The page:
FBI chief Chris Wray defends bureau after Trump says its reputation is 'in tatters'
After President Donald Trump tweeted several days ago that the FBI's reputation 'is in tatters,' FBI Director Christopher Wray refuted that claim during a hearing on Capitol Hill. (Dec. 7) AP
WASHINGTON – FBI Director Christopher Wray offered a stirring defense of the agency on Thursday in the wake of rebukes from President Trump, who recently said the bureau's reputation was "in tatters" and called its impartiality into question.
"It is the honor of my life to lead the FBI," Wray told the House Judiciary Committee, the first time he has addressed Trump's criticism in public. "There is no finer institution than the FBI and no finer people who work there."
While he not mention Trump by name, Wray insisted that "the FBI I see are tens of thousands of agents who working their tails off. The FBI I see are tens of thousands of men and woman who are hard charging people of integrity."
When asked directly how the president's criticism has affected FBI agents and their work, Wray said, "the agents, analysts and staff of the FBI are big boys and girls. We understand we will take criticism from all corners." However, he added, "my experience is that our reputation is quite good."
President Trump weighs in on Twitter Sunday about ex-FBI Director James B. Comey and Michael Flynn.
Wray's testimony came minutes after the Republican chairman of the panel launched into a scathing critique of the FBI. Virginia Rep. Bob Goodlatte suggested comunications that led to the removal of a top counterintelligence official from the investigation into Russian interference in the 2016 election amounted to "insider bias" against Trump.
"The FBI's reputation has been called into question," Goodlatte said, opening an oversight hearing. "You, Director Wray, have a unique opportunity to repair the damage."
His comments echoed Trump's tweets last weekend that the FBI's reputation "is in Tatters - worst in History!"
Justice Department officials acknowledged last week that FBI agent Peter Strzok, a top counter-intelligence official, was abruptly reassigned earlier this year from special counsel Robert Mueller team investigating Russia's interference in the 2016 election. Strzok, who also helped run the investigation into Hillary Clinton’s use of a private email server while she was secretary of State, was moved to the bureau’s human resources office.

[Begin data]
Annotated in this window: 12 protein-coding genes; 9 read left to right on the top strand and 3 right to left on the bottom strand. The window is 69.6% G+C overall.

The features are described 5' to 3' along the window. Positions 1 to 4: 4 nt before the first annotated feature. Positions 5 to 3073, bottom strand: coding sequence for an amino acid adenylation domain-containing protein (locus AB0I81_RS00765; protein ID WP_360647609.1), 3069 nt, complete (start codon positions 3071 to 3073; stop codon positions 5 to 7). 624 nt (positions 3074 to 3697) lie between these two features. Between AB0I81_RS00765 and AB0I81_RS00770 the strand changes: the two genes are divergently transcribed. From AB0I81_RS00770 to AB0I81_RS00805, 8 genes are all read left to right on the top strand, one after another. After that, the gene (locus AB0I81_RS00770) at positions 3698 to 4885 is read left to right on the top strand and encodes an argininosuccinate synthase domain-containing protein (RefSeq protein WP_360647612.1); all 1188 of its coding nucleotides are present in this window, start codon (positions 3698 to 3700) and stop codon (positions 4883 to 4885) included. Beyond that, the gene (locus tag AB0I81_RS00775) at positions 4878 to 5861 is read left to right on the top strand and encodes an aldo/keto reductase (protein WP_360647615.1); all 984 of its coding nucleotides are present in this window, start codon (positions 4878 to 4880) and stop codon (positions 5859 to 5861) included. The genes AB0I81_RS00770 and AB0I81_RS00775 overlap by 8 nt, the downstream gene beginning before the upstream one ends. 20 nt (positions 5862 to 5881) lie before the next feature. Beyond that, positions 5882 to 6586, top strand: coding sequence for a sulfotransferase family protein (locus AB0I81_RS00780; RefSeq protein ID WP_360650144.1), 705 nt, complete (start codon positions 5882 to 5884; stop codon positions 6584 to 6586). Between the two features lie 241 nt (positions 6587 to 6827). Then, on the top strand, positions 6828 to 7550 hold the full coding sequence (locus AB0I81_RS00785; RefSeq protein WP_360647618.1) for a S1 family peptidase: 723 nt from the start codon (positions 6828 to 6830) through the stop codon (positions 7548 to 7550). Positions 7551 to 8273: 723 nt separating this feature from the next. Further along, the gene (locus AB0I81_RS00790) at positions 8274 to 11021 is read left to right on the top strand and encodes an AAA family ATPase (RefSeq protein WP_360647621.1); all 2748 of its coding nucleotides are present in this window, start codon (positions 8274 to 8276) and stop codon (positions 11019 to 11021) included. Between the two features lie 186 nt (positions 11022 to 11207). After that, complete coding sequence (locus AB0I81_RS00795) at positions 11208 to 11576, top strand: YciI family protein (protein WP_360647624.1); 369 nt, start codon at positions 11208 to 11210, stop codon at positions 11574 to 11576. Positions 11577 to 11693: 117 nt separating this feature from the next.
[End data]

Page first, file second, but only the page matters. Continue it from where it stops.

His transfer came after Justice's inspector general discovered Strzok and another FBI official previously assigned to Mueller's team, Lisa Page, had exchanged communications critical of Trump.
Trump and his allies have jumped on the news in an attempt to discredit special counsel Mueller's investigation, which is also looking into possible collusion between the Trump campaign and Russia and possible obstruction of justice by the president and his associates.
Trump's weekend outrage at the FBI followed new charges filed by Mueller's team against Trump's former national security adviser, Michael Flynn, for lying to FBI agents about his contacts with Russia Ambassador Sergey Kislyak.
Flynn, who has pleaded guilty and agreed to cooperate with Mueller's ongoing inquiry, was the fourth member of Trump's campaign team to be charged so far in the special counsel's far-reaching investigation. Flynn was the only one charged who also served in Trump's presidential administration.
Though several members pressed for more details about Strzok, Wray said he was awaiting the outcome of the inspector general's inquiry before he would address it publicly. He also suggested that he would consider sharing Strzok's communications with the House members.
"I'm looking forward to seeing what (the inspector general) finds," Wray said. He also said Strzok's reassignment was not disciplinary nor was it a demotion.
This week, House Intelligence Committee Chairman Devin Nunes directed his staff to prepare a contempt of Congress resolution against Wray and Deputy Attorney General Rod Rosenstein for "hiding" the agent's alleged political bias against Trump.
A spokesman for Mueller said last week that Strzok was removed from the Russia inquiry “immediately" after the special counsel learned of the allegations. Page had completed her detail to Mueller's inquiry before the office was made aware of the allegations.
The communications came to the attention of the inspector general during an ongoing inquiry into the handling of the Clinton email investigation by Justice and the FBI.
On Thursday, House Republicans appeared to take up where Trump's criticism left off. Texas Reps. Louie Gohmert and Ted Poe, Idaho Rep. Raul Labrador and South Carolina Rep. Trey Gowdy all expressed serious concerns that the bureau's operations had been tainted by politics.
Gohmert also took a swipe at Mueller, asserting that his 12-year tenure at the FBI resulted in the departure of veteran agents.
"The last two years have not been good for the Justice Department and for the bureau," Gowdy said, before reciting a list of recent politically charged actions involving Justice and the FBI.
He referred to former FBI director James Comey's disputed handling of the investigation into Hillary Clinton's use of a private email server; former attorney general Loretta Lynch's meeting with former president Bill Clinton during the course of the email investigation; and Attorney General Jeff Sessions's recusal from the ongoing Russia investigation because of his belated disclosure of contacts with Kislyak.
"When all else fails, we want to look to the FBI," Gowdy said. "But it's been a really bad two years."
Wray, however, said he would not have accepted Trump's nomination without a commitment to the "independence and impartiality" of the agency.